Right before I left Jerone, the oldest brother, ran up to me and said "Ate Elsa...Tae ako" to let me know he had something for me to collect. I told him I'd do one more before I left and when I arrived I was oddly pleasantly surprised that he had put plastic down before going to the bathroom, what a smart kid. I left the remaining cups and told them I'd be back in the morning to pick them all up.
On Wednesday afternoon I was also suddenly swarmed with injuries. Rex one of the 7 year old children had a cut on his foot that was really bothering him, which he told me he got from stepping on a nail. I cleaned out the dirt slowly and carefully, however, when I pressed all around the actual wound I could feel the swelling and he told me it hurt all over the bottom of his foot. So I wrapped the cut well with antibiotic safe inside, and gave him some Tylenol to help with the pain. Just as I finished his Nathan, 8, ran in to have me look at his butt. He kept telling me it was painful and when he pulled his shorts down a little I saw he had three sores developing. So I cleaned those and put on some cream before covering them to keep them from becoming irritated. Again right as I finished Mark, 10, ran in with blood dripping down from his skinned knee. So I repeated the process, clean, dry, antibiotic, wrap and tape. All the kids are really good about getting things cleaned, and I am sure to ask frequently if it hurts so they don't fear telling me the next time. And in the end if they refuse to let me look at it then I don't force them.
Today I was reminded of my incompleteness when yet again some of the children came to me with lice in their hair. I found more than 20 eggs in Rex's hair easily and after having me pick them out for a while, he happily agreed to having a shampoo treatment. John Mark also had lice again so I treated him simultaneously. I had already treated his older sister May Joy and little brother Jon Jon on Wednesday, after they bot kept complaining of itching. John Mark and Rex were so silly once the shampoo was in their hair they chased each other around throwing clumps of bubbles at one another and it made me smile to see them enjoy the process with such ease.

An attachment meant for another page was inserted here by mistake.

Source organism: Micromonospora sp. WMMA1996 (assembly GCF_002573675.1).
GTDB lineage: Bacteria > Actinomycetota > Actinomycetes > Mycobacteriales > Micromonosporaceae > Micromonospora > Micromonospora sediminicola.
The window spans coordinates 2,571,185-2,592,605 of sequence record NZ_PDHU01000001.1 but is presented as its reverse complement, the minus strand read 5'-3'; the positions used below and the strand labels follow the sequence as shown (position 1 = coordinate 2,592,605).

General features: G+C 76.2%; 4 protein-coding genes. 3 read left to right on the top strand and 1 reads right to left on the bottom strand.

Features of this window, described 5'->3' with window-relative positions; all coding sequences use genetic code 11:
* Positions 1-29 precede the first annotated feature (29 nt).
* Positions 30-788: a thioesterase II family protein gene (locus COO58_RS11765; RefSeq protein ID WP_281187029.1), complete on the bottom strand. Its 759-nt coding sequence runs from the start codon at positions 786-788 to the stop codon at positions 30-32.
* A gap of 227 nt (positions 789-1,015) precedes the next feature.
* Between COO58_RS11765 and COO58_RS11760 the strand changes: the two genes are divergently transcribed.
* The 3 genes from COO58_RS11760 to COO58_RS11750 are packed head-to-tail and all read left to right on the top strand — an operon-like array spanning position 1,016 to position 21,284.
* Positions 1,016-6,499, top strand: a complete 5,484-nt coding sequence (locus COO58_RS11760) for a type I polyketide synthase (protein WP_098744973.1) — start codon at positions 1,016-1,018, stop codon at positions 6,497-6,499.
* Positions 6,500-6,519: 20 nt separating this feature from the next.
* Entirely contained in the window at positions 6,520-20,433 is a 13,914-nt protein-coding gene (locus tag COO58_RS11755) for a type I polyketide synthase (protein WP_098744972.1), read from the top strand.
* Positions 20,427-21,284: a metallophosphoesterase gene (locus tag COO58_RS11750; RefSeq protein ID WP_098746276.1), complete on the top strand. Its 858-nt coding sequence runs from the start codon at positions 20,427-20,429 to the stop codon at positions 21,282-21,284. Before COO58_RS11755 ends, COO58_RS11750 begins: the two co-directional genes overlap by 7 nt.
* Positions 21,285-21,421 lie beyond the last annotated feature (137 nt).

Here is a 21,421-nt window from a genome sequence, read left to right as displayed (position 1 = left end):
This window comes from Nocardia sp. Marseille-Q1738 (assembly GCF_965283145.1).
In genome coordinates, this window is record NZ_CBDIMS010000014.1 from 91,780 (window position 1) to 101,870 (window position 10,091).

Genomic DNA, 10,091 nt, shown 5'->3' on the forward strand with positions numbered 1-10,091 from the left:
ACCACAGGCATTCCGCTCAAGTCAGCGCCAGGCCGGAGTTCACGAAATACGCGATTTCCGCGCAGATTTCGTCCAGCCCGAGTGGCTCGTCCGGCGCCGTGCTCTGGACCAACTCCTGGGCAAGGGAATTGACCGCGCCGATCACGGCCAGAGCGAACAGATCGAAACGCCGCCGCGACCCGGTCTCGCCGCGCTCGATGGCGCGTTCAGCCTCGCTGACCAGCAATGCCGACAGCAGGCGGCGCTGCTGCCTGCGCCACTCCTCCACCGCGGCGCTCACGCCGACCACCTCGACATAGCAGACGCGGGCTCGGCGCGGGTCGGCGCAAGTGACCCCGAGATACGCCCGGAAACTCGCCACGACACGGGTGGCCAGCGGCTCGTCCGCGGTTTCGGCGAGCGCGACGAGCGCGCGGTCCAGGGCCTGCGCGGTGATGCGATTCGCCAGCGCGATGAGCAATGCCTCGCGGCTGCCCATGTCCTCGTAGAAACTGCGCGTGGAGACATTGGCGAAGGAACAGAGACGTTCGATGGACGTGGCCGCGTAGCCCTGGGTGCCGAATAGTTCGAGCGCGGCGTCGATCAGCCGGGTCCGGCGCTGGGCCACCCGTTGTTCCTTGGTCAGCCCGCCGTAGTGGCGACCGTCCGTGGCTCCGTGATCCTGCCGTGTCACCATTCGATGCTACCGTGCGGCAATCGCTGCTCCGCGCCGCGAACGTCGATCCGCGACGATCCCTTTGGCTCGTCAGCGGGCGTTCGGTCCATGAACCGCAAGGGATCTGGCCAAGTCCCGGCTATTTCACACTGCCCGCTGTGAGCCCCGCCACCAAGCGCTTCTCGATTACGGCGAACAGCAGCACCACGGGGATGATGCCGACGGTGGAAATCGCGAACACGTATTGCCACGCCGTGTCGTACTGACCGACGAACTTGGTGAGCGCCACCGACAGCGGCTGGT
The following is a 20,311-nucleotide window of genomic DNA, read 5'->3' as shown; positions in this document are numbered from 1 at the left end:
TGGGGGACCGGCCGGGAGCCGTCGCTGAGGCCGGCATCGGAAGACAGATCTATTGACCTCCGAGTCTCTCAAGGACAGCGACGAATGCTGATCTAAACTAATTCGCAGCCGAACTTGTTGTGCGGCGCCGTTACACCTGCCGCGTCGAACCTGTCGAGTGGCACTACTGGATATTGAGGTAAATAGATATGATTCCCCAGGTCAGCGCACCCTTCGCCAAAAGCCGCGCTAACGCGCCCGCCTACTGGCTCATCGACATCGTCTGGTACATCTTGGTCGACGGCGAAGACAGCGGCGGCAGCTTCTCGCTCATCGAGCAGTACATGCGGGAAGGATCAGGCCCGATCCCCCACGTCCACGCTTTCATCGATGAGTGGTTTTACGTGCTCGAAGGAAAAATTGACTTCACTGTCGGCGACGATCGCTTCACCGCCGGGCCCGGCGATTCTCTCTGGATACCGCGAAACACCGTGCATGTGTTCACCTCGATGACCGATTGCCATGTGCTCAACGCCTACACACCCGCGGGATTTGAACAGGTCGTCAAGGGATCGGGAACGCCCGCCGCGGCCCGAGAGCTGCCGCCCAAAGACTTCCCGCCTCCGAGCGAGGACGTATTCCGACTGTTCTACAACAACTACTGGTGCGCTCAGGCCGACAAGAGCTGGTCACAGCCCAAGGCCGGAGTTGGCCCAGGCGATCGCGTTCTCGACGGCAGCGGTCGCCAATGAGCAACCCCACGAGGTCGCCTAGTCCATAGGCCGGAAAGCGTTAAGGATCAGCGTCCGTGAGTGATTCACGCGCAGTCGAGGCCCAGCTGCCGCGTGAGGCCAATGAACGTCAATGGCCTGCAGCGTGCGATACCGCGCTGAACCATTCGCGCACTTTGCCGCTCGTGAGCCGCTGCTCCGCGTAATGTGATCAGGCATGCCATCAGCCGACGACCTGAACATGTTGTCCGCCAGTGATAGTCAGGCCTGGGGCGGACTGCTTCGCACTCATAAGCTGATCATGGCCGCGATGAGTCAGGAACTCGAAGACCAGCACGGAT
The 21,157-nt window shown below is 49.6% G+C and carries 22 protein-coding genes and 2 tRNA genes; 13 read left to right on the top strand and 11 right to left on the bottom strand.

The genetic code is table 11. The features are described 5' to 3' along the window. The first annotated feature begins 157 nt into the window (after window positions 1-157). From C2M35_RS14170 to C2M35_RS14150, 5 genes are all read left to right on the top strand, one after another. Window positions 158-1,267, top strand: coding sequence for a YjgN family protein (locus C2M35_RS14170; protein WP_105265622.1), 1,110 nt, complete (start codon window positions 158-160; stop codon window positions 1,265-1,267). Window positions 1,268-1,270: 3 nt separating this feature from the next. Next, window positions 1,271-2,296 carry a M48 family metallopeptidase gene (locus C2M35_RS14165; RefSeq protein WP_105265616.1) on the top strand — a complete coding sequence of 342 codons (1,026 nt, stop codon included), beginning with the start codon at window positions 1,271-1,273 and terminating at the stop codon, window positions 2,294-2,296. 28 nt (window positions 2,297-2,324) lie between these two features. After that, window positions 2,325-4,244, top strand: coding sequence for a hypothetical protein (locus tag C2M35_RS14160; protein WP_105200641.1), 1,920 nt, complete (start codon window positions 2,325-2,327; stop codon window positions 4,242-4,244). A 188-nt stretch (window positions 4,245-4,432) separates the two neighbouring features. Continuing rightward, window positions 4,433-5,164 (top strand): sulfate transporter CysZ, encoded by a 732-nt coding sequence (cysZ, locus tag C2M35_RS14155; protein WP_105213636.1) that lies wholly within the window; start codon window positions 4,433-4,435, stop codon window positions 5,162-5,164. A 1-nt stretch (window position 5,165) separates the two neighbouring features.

I started the day today by collecting 10 stool samples, not from the source but just from the hands of the children who had collected them over night. Jon Jon eagerly changed his clothes when I said I was going to the hospital so he tagged along with me and we had a great time together. I took him to lunch at the normal place I go to have lunch and he ate more than I could believe. It was great to spend time with him and it made me realize more than ever that I would scoop him up and take him in as my own in an instant if he really needed me.
The children are no longer just more faces of children living in poverty from around the world. I see their face and I know their personality, their home environment, and what makes them giggle. I hope that through sharing my stories with all of you, that you too can also see them as individuals. As individual children that deserve recognition and attention, and assistance when they are in need. I love them all so much, I just hope that each day I can be better for them, and help them in more ways than they know they need it.
The construction is moving along well, the walls are coming up and the steel beams are nearly completed. :)